The ILO Maritime Labour Convention 2006 enters into force in Australia and internationally today, modernising more than 60 existing international labour standards going back over eight decades.
There are 1.2 million seafarers in the world and their work is often hard, dangerous and out of sight of the general public.
The Convention sets out in minimum working and living conditions for the world’s seafarers. Often referred to as the seafarers’ bill of rights, the Convention covers matters such as minimum standards for their employment, accommodation, recreational facilities, food and catering, health care, welfare and social security protection.
It is unique because it aims both to achieve decent work for seafarers and fair competition by creating a level playing field for the majority of shipowners and operators who do the right thing.
Australia ratified the Convention in December 2011 making us one of the first 30 countries to bring it into force. More than forty-five other countries have since followed suit.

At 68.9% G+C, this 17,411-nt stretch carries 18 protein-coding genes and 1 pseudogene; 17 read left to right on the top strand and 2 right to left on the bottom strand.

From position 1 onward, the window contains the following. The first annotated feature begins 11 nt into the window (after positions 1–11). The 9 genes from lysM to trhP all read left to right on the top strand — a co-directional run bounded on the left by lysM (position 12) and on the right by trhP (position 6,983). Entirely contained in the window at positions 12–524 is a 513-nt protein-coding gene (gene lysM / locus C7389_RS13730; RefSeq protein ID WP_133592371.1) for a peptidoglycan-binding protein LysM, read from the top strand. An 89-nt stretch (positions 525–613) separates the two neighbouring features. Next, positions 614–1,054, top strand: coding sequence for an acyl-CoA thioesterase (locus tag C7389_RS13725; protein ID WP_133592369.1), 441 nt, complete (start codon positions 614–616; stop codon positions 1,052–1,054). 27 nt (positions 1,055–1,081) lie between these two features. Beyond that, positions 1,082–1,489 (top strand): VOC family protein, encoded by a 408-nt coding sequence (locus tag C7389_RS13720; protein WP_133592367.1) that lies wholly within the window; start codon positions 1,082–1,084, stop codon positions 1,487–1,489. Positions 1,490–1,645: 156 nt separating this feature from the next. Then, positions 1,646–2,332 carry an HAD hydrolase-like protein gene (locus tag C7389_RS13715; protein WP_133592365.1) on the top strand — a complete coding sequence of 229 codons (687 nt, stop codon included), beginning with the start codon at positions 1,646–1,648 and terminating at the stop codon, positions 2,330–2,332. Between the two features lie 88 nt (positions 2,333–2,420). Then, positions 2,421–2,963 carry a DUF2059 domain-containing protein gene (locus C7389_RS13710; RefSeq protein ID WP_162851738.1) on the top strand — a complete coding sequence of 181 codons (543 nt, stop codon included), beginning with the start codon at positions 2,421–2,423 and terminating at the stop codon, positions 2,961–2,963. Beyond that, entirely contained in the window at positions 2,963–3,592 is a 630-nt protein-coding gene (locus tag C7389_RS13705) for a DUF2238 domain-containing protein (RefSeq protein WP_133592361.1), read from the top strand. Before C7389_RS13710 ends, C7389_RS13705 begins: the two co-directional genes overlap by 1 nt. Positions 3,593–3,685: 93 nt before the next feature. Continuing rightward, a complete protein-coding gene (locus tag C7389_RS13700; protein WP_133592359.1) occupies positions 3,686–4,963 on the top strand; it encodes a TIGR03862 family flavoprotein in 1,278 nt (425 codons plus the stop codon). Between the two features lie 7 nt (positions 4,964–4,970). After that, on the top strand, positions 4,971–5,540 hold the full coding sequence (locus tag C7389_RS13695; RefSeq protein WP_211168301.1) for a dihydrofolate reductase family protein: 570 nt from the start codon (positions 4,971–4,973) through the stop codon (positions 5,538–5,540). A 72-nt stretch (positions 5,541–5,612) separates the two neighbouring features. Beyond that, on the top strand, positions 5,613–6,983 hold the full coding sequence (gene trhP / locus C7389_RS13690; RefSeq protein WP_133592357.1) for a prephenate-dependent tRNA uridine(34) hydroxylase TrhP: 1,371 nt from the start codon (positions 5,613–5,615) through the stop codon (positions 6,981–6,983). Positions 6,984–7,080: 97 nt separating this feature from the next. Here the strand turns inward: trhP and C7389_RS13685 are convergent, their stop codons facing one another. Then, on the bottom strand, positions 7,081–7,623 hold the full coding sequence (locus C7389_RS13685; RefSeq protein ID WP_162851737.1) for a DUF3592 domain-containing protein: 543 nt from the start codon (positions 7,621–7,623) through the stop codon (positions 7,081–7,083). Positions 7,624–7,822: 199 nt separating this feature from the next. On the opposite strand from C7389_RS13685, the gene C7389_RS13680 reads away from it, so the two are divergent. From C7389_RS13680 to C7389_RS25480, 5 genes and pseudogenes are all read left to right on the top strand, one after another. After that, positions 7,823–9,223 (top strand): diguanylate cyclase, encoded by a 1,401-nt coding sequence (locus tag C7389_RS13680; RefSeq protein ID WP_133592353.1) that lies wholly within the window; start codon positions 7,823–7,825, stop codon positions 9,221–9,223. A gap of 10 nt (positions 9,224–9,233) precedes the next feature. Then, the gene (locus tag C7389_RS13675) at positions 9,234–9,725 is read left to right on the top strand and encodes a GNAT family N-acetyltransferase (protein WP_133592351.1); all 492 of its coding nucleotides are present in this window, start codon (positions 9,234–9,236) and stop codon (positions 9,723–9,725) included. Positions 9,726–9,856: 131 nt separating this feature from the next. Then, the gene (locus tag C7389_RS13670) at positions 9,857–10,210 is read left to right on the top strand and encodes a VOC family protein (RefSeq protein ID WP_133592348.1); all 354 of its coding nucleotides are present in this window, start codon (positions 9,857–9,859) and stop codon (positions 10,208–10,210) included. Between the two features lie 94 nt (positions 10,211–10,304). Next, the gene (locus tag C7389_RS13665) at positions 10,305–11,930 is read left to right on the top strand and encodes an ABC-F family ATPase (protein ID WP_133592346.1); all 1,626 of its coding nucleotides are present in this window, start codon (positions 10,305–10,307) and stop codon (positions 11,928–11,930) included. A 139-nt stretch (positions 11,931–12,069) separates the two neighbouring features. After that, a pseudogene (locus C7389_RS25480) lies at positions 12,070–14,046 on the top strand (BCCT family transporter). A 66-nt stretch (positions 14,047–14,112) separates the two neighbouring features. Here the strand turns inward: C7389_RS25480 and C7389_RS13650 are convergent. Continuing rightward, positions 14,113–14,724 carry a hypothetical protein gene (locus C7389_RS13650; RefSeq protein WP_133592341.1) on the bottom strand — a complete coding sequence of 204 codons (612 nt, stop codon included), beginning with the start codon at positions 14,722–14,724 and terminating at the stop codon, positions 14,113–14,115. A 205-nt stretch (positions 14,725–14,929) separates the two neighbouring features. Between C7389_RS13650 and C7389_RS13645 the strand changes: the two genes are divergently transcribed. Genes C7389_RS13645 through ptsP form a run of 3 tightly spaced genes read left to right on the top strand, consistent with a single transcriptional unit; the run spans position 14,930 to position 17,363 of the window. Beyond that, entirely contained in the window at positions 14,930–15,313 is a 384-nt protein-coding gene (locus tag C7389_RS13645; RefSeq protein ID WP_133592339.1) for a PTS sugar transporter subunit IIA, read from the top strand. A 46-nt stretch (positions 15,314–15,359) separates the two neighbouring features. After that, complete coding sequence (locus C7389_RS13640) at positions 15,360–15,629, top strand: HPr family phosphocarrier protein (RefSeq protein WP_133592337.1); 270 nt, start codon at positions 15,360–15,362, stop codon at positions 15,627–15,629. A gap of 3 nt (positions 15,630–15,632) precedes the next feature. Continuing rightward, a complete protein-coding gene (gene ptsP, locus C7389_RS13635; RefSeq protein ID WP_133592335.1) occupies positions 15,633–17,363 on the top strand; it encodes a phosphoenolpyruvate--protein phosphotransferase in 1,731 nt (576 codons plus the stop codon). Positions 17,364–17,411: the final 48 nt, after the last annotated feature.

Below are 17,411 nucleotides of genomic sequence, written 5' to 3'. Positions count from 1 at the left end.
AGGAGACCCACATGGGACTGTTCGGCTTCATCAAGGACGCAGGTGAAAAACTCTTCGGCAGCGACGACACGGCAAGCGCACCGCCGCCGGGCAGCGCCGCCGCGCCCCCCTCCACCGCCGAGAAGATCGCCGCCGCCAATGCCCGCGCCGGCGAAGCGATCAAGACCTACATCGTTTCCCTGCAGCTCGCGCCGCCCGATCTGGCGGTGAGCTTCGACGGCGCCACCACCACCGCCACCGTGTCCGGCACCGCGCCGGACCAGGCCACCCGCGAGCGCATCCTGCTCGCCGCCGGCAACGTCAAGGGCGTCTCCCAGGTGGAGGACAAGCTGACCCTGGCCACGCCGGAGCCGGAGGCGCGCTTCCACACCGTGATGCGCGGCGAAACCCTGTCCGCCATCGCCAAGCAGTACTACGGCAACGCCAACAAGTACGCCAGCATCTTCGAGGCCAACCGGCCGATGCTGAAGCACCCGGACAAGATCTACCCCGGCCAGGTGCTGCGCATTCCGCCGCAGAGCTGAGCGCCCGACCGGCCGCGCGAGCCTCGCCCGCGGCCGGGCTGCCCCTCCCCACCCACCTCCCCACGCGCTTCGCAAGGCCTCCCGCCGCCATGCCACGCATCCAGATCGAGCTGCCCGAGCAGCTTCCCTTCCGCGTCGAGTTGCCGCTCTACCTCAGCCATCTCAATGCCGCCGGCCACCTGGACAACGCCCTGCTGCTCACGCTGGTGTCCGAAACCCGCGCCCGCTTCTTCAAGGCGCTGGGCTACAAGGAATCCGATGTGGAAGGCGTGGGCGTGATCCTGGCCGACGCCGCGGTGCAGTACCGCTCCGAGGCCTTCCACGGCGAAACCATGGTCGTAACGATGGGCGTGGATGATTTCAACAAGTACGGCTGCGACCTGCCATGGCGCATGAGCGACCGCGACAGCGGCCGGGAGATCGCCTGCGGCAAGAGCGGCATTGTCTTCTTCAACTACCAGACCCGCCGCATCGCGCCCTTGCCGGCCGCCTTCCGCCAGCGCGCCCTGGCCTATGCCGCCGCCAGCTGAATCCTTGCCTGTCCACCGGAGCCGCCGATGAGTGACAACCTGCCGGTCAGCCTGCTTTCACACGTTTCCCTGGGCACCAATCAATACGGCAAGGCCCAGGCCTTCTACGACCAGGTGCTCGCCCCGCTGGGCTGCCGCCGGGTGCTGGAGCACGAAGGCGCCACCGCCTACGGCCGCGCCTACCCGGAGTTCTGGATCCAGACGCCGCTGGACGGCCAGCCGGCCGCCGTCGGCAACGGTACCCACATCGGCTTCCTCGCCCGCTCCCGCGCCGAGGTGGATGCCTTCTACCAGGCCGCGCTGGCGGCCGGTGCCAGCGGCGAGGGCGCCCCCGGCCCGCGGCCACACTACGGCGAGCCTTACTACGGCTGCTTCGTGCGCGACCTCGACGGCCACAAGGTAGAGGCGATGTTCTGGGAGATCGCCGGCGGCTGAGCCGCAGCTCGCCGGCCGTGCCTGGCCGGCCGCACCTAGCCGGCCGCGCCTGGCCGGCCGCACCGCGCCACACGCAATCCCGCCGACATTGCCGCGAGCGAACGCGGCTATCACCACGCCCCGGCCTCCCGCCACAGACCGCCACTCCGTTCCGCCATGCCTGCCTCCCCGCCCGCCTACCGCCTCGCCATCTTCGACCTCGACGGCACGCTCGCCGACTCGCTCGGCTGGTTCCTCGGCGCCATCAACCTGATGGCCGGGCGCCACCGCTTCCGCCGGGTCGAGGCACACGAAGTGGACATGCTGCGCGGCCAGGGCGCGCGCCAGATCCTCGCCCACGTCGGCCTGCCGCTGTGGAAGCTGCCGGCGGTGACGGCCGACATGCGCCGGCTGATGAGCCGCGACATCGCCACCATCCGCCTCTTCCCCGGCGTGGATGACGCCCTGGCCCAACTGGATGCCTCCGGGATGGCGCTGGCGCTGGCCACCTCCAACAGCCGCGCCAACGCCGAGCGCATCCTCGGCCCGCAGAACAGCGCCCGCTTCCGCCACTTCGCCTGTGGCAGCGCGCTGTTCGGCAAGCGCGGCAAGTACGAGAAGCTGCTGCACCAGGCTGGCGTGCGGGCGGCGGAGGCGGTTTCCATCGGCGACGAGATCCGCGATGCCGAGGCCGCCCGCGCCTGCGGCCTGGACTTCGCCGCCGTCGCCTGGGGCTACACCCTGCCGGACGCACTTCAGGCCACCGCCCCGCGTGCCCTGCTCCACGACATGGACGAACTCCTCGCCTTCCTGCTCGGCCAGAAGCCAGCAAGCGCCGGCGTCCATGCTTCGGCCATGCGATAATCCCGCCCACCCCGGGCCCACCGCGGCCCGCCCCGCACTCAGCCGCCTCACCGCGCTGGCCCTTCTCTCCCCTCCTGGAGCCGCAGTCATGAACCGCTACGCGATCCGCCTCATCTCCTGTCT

Compliance with the Convention will be secured through formal inspection and certification procedures, shipowners' and shipmasters' supervision of conditions on ships, flag State jurisdiction and control over local ships and port State inspection of foreign ships. In Australia, surveyors from the Australian Maritime Safety Authority will be empowered to inspect all ships at Australian ports to ensure they comply with the requirements of the Convention.
The Government, shipowners and unions have been working on the implementation of the MLC in Australia since it was adopted in 2006. In particular we commend the work of Paddy Crumlin from the International Transport Workers Federation and Teresa Lloyd from the Australian Shipowners’ Association. The first Australian flagged international trading ship, Northwest Stormpetrel received all of the necessary certificates earlier this month.
The application of the Convention follows the 1 July commencement of the Navigation Act 2012 and the Marine Safety (Domestic Commercial Vessel) National Law Act 2012. Together they represent the biggest reforms to Australia’s maritime sector in more than a century.
Shipping is a crucial part of the Australian transport system with almost all our imports and exports carried by ship. Our reforms will grow Australia’s maritime industry and cement Australia’s standing as a shipping nation.